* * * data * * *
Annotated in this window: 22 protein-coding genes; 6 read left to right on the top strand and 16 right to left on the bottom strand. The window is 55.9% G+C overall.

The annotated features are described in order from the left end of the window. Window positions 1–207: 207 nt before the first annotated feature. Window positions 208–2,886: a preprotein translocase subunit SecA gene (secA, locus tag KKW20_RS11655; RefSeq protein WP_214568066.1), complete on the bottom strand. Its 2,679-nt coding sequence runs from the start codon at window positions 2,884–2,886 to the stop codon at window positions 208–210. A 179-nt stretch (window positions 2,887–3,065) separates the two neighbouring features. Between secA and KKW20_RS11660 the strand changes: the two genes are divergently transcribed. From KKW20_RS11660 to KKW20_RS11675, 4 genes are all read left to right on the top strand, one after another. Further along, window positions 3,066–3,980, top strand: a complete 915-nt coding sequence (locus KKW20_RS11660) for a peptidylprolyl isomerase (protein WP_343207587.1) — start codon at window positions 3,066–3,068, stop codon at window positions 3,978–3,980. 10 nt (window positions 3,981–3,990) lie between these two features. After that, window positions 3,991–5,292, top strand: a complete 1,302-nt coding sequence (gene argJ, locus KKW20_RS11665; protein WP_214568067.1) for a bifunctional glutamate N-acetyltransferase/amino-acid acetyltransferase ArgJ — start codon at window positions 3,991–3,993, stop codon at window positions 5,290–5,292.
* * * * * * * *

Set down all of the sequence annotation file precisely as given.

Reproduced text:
Annotated in this window: 22 protein-coding genes; 6 read left to right on the top strand and 16 right to left on the bottom strand. The window is 55.9% G+C overall.

The annotated features are described in order from the left end of the window. Window positions 1–207: 207 nt before the first annotated feature. Window positions 208–2,886: a preprotein translocase subunit SecA gene (secA, locus tag KKW20_RS11655; RefSeq protein WP_214568066.1), complete on the bottom strand. Its 2,679-nt coding sequence runs from the start codon at window positions 2,884–2,886 to the stop codon at window positions 208–210. A 179-nt stretch (window positions 2,887–3,065) separates the two neighbouring features. Between secA and KKW20_RS11660 the strand changes: the two genes are divergently transcribed. From KKW20_RS11660 to KKW20_RS11675, 4 genes are all read left to right on the top strand, one after another. Further along, window positions 3,066–3,980, top strand: a complete 915-nt coding sequence (locus KKW20_RS11660) for a peptidylprolyl isomerase (protein WP_343207587.1) — start codon at window positions 3,066–3,068, stop codon at window positions 3,978–3,980. 10 nt (window positions 3,981–3,990) lie between these two features. After that, window positions 3,991–5,292, top strand: a complete 1,302-nt coding sequence (gene argJ, locus KKW20_RS11665; protein WP_214568067.1) for a bifunctional glutamate N-acetyltransferase/amino-acid acetyltransferase ArgJ — start codon at window positions 3,991–3,993, stop codon at window positions 5,290–5,292.